Speedy photon detector debuts
Technology Research News
human eye is sensitive enough to detect a few or even single photons of
light. Many groups of researchers have been working on devices designed
to automatically detect individual photons quickly and efficiently.
Improving single photon detection would improve medical imaging
and diagnosis, chemical analysis, laser ranging and timing, sensing applications,
fiber optic testing, and quantum cryptography. Quantum cryptography is a
method of sending secure encryption codes using the properties of photons
to represent the ones and zeros of digital information.
Researchers from Toshiba Research Europe and the University of Cambridge
have devised a fast, efficient photon detector that senses individual photons.
"We have invented a new type of detector which responds to individual photons
-- the particles of light," said Andrew Shields, a group leader at Toshiba
A candle produces about one billion billion photons per second.
The researchers' device is a semiconductor resonant tunneling diode
that contains a layer of quantum dots. A resonant tunneling diode limits
electrical current to one direction and to discrete amounts. Quantum dots
are nanoscale bits of semiconductor that act like artificial atoms, trapping
one or a few electrons. The quantum dots used by the device measure 30 nanometers
wide and eight nanometers tall, or more than two orders of magnitude smaller
than a red blood cell. A nanometer is one millionth of a millimeter.
When a single hole, or positive charge left by the absence of a
negatively-charged electron, is excited by a single photon, the hole combines
with and so neutralizes an electron trapped in one of the quantum dots.
"The capture of a hole excited by the photon by one of the dots can switch
the magnitude of the current flowing through device," said Shields. This
increase in the amount of current flowing through the device can be sensed,
allowing the photon to be detected.
The photon detector is faster and more efficient than existing single
photon detectors that use transistors, including a combination transistor-quantum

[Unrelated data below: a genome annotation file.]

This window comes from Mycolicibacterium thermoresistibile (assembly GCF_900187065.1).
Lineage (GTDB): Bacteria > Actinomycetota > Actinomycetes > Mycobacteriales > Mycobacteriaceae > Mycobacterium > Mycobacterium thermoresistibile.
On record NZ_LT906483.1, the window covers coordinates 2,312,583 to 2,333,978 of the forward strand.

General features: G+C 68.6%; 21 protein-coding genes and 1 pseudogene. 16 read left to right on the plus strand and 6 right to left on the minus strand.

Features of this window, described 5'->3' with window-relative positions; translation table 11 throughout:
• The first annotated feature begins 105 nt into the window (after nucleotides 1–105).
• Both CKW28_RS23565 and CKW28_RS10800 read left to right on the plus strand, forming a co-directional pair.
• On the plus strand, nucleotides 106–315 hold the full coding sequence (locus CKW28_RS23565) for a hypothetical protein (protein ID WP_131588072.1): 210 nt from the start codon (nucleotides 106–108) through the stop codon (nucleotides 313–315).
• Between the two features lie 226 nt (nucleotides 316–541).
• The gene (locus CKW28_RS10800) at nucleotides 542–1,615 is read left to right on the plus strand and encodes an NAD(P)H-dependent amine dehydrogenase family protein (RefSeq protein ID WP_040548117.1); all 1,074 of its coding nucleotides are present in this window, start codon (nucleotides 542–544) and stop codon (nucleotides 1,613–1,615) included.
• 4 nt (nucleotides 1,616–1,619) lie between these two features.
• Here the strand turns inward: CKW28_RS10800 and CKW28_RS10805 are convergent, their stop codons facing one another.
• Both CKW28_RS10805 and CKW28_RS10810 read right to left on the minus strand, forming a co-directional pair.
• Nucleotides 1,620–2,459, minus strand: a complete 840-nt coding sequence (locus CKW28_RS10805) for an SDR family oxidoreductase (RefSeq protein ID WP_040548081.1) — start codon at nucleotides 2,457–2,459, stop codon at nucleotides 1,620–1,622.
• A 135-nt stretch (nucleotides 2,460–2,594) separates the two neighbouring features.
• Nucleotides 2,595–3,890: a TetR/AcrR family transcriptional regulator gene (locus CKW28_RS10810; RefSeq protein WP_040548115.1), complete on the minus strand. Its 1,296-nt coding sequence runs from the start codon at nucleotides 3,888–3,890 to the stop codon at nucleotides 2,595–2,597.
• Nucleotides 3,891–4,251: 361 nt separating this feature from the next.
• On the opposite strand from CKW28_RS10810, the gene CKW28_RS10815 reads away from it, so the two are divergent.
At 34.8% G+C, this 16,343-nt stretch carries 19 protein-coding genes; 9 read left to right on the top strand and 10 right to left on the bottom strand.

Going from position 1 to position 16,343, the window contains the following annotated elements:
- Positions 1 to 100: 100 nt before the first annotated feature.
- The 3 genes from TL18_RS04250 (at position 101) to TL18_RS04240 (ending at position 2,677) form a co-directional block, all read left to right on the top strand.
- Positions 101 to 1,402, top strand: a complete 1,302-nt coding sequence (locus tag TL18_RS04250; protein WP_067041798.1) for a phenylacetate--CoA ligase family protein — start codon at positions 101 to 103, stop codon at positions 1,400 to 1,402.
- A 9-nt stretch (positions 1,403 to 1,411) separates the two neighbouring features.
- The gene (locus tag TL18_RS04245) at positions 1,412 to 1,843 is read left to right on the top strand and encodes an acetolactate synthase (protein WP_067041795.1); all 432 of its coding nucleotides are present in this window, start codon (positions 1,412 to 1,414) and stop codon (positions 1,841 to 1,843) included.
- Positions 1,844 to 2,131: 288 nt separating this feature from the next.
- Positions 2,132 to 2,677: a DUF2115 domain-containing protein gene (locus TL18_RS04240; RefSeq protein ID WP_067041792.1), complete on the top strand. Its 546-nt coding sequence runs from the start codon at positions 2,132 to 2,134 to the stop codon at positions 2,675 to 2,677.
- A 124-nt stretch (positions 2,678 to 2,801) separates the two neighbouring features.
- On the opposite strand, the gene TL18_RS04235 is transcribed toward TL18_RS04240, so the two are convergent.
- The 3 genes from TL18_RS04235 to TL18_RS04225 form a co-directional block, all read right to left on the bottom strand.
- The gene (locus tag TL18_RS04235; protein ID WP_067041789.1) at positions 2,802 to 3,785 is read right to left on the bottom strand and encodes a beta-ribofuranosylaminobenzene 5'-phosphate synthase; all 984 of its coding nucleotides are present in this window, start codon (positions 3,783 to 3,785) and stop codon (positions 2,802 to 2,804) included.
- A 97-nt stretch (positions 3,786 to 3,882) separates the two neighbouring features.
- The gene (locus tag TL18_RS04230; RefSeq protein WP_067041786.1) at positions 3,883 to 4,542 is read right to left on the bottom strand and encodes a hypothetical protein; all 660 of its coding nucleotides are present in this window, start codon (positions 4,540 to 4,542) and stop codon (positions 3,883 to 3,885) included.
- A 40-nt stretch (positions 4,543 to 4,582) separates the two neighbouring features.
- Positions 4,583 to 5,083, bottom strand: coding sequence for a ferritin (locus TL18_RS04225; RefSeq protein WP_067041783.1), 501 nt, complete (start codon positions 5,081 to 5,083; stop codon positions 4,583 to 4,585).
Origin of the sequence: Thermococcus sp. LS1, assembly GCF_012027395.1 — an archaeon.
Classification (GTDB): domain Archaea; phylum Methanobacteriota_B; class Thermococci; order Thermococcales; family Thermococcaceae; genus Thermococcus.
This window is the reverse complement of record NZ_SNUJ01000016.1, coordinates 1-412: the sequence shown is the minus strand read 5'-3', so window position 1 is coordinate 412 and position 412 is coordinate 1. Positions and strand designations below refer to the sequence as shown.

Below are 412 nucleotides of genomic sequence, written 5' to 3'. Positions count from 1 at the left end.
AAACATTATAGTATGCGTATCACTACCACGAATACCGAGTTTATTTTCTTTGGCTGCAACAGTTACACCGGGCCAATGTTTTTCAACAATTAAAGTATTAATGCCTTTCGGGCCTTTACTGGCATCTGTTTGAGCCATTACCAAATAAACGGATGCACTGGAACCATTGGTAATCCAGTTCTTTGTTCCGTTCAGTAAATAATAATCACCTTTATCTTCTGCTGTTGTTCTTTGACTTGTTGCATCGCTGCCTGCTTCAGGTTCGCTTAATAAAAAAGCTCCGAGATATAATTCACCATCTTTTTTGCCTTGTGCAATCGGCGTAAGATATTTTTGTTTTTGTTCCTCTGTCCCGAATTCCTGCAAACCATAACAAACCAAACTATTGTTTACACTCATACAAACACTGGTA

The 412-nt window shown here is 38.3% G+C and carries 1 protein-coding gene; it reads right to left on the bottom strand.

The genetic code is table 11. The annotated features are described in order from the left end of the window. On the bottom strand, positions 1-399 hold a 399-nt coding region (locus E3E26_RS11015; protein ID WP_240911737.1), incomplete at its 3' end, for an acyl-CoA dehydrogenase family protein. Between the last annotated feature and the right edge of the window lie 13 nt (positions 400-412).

dot device previously demonstrated by the researchers, said Shields. The
prototype has an efficiency of 12.5 percent and can detect a new photon
every 150 nanoseconds, or billionths of a second, giving the device a theoretical
data rate of 5 megahertz.
This is faster and an order of magnitude more efficient than the
researchers' transistor-based quantum dot device, said Shields. Existing
detectors, which make single photons trigger avalanches of electrons, have
higher efficiencies but are slower and more prone to noise.
Making the resonant tunneling diode detector's layers thinner and
applying an antireflection coating could boost the device's efficiency to
65 percent and its speed as high as 100 megahertz, according to the researchers.
"We are particularly interested in using the device for quantum
cryptography," said Shields. The researchers recently demonstrated a quantum
key distribution system using conventional single photon detectors that
secured a video conferencing transmission. "We plan to incorporate the quantum
dot resonant tunneling diode detector, which will further enhance the key
exchange rate," he said.
Quantum cryptography techniques that use single photons to represent
each bit of information are theoretically perfectly secure because information
can be stored in a photon in one of two ways, and it is only possible to
read the information stored in one way before the photon is destroyed. If
an eavesdropper intercepted a key and tried to send duplicate photons on
to the recipient, the eavesdropper would have to guess at half of the bits
and it would be apparent to the sender and receiver that the key was compromised
because a large percentage would be different from those sent.
The device is especially appropriate for quantum cryptography applications
because it has a very low dark count, or false positive rate, said Shields.
The photon detector could be ready for practical use in two to three
years, said Shields.
Shields' research colleagues were James Blakesley of Toshiba Research
Europe and the University of Cambridge, Patrick See and B. E. Kardynal of
Toshiba Research Europe, and P. Atkinson, I. Farrer and D. A. Ritchie of
the University of Cambridge. The work appeared in the February 18, 2005
issue of Physical Review Letters. The research was funded by the
Engineering and Physical Sciences Research Council (EPSRC) and the European
Timeline: 1-3 years
TRN Categories: Optical Computing, Optoelectronics and Photonics;
Quantum Computing and Communications
Story Type: News
Related Elements: Technical paper, "Efficient Single Photon
Detection by Quantum Dot Resonant Tunneling Diodes," Physical Review Letters,
February 16, 2005
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